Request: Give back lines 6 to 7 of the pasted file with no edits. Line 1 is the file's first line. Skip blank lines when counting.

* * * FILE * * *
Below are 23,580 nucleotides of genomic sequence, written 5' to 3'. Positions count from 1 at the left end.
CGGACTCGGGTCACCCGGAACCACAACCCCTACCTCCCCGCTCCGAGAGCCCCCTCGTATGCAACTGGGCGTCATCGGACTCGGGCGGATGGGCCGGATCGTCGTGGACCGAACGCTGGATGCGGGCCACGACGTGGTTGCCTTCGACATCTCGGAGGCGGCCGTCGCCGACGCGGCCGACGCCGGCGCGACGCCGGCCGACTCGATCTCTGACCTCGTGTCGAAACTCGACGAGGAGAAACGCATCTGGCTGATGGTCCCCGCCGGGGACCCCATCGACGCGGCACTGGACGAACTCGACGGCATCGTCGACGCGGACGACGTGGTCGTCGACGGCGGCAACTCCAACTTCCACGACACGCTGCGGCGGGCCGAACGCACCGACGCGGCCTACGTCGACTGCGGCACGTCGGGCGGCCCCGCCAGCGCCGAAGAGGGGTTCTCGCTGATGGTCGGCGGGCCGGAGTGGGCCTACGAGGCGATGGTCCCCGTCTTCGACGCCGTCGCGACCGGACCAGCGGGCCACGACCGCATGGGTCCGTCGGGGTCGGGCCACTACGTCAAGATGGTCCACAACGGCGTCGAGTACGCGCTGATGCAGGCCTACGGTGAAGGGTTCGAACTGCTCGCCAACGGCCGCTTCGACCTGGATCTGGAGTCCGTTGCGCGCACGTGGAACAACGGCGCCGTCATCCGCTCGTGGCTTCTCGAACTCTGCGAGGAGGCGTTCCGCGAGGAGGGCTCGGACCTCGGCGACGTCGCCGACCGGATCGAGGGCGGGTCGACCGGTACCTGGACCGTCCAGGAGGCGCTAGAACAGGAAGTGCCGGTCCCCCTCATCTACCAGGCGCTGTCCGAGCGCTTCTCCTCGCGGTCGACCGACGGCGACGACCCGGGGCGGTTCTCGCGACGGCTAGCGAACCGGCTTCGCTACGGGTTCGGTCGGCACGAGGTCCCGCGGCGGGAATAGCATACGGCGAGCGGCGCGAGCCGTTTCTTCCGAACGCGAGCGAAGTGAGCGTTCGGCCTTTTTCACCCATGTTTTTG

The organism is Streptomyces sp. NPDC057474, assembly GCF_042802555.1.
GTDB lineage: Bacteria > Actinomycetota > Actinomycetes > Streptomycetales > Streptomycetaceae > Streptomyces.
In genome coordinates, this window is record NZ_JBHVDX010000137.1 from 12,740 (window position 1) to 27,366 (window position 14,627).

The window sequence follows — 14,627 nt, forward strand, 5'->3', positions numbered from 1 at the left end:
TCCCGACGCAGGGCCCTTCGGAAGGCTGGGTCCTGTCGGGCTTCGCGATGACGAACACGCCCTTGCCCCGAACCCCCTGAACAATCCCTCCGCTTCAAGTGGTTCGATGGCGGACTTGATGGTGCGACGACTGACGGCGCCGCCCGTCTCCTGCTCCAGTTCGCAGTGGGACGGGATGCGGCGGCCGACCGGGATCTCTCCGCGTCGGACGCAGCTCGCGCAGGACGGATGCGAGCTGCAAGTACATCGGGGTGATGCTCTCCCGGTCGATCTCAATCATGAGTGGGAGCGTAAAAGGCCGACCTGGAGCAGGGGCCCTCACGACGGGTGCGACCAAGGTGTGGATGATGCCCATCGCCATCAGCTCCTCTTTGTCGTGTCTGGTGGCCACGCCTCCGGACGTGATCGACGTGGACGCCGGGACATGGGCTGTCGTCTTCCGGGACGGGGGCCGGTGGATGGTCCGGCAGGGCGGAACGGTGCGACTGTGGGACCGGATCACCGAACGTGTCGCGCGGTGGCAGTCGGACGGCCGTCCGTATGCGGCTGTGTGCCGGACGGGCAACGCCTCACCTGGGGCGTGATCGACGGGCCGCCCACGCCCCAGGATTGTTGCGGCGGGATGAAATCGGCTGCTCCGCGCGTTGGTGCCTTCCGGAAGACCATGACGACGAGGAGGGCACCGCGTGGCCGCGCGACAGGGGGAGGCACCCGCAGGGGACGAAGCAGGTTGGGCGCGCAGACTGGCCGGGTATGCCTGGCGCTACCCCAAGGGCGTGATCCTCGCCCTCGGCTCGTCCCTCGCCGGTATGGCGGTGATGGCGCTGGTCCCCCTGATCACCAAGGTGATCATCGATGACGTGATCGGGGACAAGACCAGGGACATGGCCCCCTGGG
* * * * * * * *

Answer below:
The window sequence follows — 14,627 nt, forward strand, 5'->3', positions numbered from 1 at the left end:
TCCCGACGCAGGGCCCTTCGGAAGGCTGGGTCCTGTCGGGCTTCGCGATGACGAACACGCCCTTGCCCCGAACCCCCTGAACAATCCCTCCGCTTCAAGTGGTTCGATGGCGGACTTGATGGTGCGACGACTGACGGCGCCGCCCGTCTCCTGCTCCAGTTCGCAGTGGGACGGGATGCGGCGGCCGACCGGGATCTCTCCGCGTCGGACGCAGCTCGCGCAGGACGGATGCGAGCTGCAAGTACATCGGGGTGATGCTCTCCCGGTCGATCTCAATCATGAGTGGGAGCGTAAAAGGCCGACCTGGAGCAGGGGCCCTCACGACGGGTGCGACCAAGGTGTGGATGATGCCCATCGCCATCAGCTCCTCTTTGTCGTGTCTGGTGGCCACGCCTCCGGACGTGATCGACGTGGACGCCGGGACATGGGCTGTCGTCTTCCGGGACGGGGGCCGGTGGATGGTCCGGCAGGGCGGAACGGTGCGACTGTGGGACCGGATCACCGAACGTGTCGCGCGGTGGCAGTCGGACGGCCGTCCGTATGCGGCTGTGTGCCGGACGGGCAACGCCTCACCTGGGGCGTGATCGACGGGCCGCCCACGCCCCAGGATTGTTGCGGCGGGATGAAATCGGCTGCTCCGCGCGTTGGTGCCTTCCGGAAGACCATGACGACGAGGAGGGCACCGCGTGGCCGCGCGACAGGGGGAGGCACCCGCAGGGGACGAAGCAGGTTGGGCGCGCAGACTGGCCGGGTATGCCTGGCGCTACCCCAAGGGCGTGATCCTCGCCCTCGGCTCGTCCCTCGCCGGTATGGCGGTGATGGCGCTGGTCCCCCTGATCACCAAGGTGATCATCGATGACGTGATCGGGGACAAGACCAGGGACATGGCCCCCTGGG